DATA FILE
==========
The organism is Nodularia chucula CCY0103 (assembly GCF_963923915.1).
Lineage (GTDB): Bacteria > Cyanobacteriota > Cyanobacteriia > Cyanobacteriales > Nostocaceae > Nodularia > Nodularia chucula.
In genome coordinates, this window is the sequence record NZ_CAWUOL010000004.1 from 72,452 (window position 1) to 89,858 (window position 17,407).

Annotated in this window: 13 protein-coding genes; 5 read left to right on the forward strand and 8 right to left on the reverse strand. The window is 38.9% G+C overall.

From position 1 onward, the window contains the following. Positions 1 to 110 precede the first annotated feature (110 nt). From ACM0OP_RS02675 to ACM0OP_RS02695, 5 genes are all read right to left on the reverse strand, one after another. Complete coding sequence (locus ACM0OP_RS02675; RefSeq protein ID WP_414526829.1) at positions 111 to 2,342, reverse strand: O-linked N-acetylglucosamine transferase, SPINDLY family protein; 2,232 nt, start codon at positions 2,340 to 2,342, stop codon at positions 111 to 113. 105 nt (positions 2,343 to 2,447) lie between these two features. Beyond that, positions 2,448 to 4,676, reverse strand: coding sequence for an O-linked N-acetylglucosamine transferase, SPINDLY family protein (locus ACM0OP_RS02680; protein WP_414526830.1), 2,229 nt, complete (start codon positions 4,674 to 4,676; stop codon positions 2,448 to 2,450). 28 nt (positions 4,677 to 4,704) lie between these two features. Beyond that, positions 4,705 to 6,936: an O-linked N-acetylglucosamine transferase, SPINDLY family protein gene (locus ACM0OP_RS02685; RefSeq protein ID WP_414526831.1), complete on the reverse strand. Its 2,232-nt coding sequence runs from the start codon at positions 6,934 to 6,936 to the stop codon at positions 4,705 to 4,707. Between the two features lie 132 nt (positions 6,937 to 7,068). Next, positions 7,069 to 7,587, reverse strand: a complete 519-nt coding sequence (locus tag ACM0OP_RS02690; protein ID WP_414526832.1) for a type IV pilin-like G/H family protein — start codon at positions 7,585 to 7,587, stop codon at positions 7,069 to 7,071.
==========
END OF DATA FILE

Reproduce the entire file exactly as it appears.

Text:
The organism is Nodularia chucula CCY0103 (assembly GCF_963923915.1).
Lineage (GTDB): Bacteria > Cyanobacteriota > Cyanobacteriia > Cyanobacteriales > Nostocaceae > Nodularia > Nodularia chucula.
In genome coordinates, this window is the sequence record NZ_CAWUOL010000004.1 from 72,452 (window position 1) to 89,858 (window position 17,407).

Annotated in this window: 13 protein-coding genes; 5 read left to right on the forward strand and 8 right to left on the reverse strand. The window is 38.9% G+C overall.

From position 1 onward, the window contains the following. Positions 1 to 110 precede the first annotated feature (110 nt). From ACM0OP_RS02675 to ACM0OP_RS02695, 5 genes are all read right to left on the reverse strand, one after another. Complete coding sequence (locus ACM0OP_RS02675; RefSeq protein ID WP_414526829.1) at positions 111 to 2,342, reverse strand: O-linked N-acetylglucosamine transferase, SPINDLY family protein; 2,232 nt, start codon at positions 2,340 to 2,342, stop codon at positions 111 to 113. 105 nt (positions 2,343 to 2,447) lie between these two features. Beyond that, positions 2,448 to 4,676, reverse strand: coding sequence for an O-linked N-acetylglucosamine transferase, SPINDLY family protein (locus ACM0OP_RS02680; protein WP_414526830.1), 2,229 nt, complete (start codon positions 4,674 to 4,676; stop codon positions 2,448 to 2,450). 28 nt (positions 4,677 to 4,704) lie between these two features. Beyond that, positions 4,705 to 6,936: an O-linked N-acetylglucosamine transferase, SPINDLY family protein gene (locus ACM0OP_RS02685; RefSeq protein ID WP_414526831.1), complete on the reverse strand. Its 2,232-nt coding sequence runs from the start codon at positions 6,934 to 6,936 to the stop codon at positions 4,705 to 4,707. Between the two features lie 132 nt (positions 6,937 to 7,068). Next, positions 7,069 to 7,587, reverse strand: a complete 519-nt coding sequence (locus tag ACM0OP_RS02690; protein ID WP_414526832.1) for a type IV pilin-like G/H family protein — start codon at positions 7,585 to 7,587, stop codon at positions 7,069 to 7,071.